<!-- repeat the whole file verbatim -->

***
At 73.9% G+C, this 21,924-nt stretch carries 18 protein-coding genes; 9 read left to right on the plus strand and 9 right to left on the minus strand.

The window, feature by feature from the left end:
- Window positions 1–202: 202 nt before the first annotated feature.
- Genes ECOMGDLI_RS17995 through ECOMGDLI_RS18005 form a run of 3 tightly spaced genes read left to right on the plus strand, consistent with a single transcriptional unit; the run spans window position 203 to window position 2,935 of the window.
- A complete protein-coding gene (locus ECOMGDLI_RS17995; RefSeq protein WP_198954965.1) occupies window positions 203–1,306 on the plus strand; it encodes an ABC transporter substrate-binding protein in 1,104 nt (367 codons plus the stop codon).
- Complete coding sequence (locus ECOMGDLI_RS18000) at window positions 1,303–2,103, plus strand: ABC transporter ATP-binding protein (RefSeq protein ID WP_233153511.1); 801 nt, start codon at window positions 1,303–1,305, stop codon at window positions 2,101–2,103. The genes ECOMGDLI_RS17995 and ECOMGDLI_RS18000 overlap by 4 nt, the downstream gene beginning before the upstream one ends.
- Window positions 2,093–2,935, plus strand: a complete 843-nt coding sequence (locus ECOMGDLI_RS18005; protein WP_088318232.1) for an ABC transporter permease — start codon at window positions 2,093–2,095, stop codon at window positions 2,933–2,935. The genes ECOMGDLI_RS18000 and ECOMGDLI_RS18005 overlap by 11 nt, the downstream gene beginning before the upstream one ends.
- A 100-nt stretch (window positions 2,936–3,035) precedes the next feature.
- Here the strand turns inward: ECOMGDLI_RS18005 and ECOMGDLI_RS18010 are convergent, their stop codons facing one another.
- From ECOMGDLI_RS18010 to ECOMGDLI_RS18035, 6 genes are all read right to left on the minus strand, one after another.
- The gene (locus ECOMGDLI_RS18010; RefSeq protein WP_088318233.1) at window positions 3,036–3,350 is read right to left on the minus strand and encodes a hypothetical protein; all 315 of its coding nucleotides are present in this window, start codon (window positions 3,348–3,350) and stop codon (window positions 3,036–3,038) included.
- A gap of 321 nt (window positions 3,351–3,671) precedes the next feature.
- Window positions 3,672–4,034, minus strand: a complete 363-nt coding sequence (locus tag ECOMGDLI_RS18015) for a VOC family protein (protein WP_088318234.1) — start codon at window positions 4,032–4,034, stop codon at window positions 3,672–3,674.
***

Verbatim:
At 73.9% G+C, this 21,924-nt stretch carries 18 protein-coding genes; 9 read left to right on the plus strand and 9 right to left on the minus strand.

The window, feature by feature from the left end:
- Window positions 1–202: 202 nt before the first annotated feature.
- Genes ECOMGDLI_RS17995 through ECOMGDLI_RS18005 form a run of 3 tightly spaced genes read left to right on the plus strand, consistent with a single transcriptional unit; the run spans window position 203 to window position 2,935 of the window.
- A complete protein-coding gene (locus ECOMGDLI_RS17995; RefSeq protein WP_198954965.1) occupies window positions 203–1,306 on the plus strand; it encodes an ABC transporter substrate-binding protein in 1,104 nt (367 codons plus the stop codon).
- Complete coding sequence (locus ECOMGDLI_RS18000) at window positions 1,303–2,103, plus strand: ABC transporter ATP-binding protein (RefSeq protein ID WP_233153511.1); 801 nt, start codon at window positions 1,303–1,305, stop codon at window positions 2,101–2,103. The genes ECOMGDLI_RS17995 and ECOMGDLI_RS18000 overlap by 4 nt, the downstream gene beginning before the upstream one ends.
- Window positions 2,093–2,935, plus strand: a complete 843-nt coding sequence (locus ECOMGDLI_RS18005; protein WP_088318232.1) for an ABC transporter permease — start codon at window positions 2,093–2,095, stop codon at window positions 2,933–2,935. The genes ECOMGDLI_RS18000 and ECOMGDLI_RS18005 overlap by 11 nt, the downstream gene beginning before the upstream one ends.
- A 100-nt stretch (window positions 2,936–3,035) precedes the next feature.
- Here the strand turns inward: ECOMGDLI_RS18005 and ECOMGDLI_RS18010 are convergent, their stop codons facing one another.
- From ECOMGDLI_RS18010 to ECOMGDLI_RS18035, 6 genes are all read right to left on the minus strand, one after another.
- The gene (locus ECOMGDLI_RS18010; RefSeq protein WP_088318233.1) at window positions 3,036–3,350 is read right to left on the minus strand and encodes a hypothetical protein; all 315 of its coding nucleotides are present in this window, start codon (window positions 3,348–3,350) and stop codon (window positions 3,036–3,038) included.
- A gap of 321 nt (window positions 3,351–3,671) precedes the next feature.
- Window positions 3,672–4,034, minus strand: a complete 363-nt coding sequence (locus tag ECOMGDLI_RS18015) for a VOC family protein (protein WP_088318234.1) — start codon at window positions 4,032–4,034, stop codon at window positions 3,672–3,674.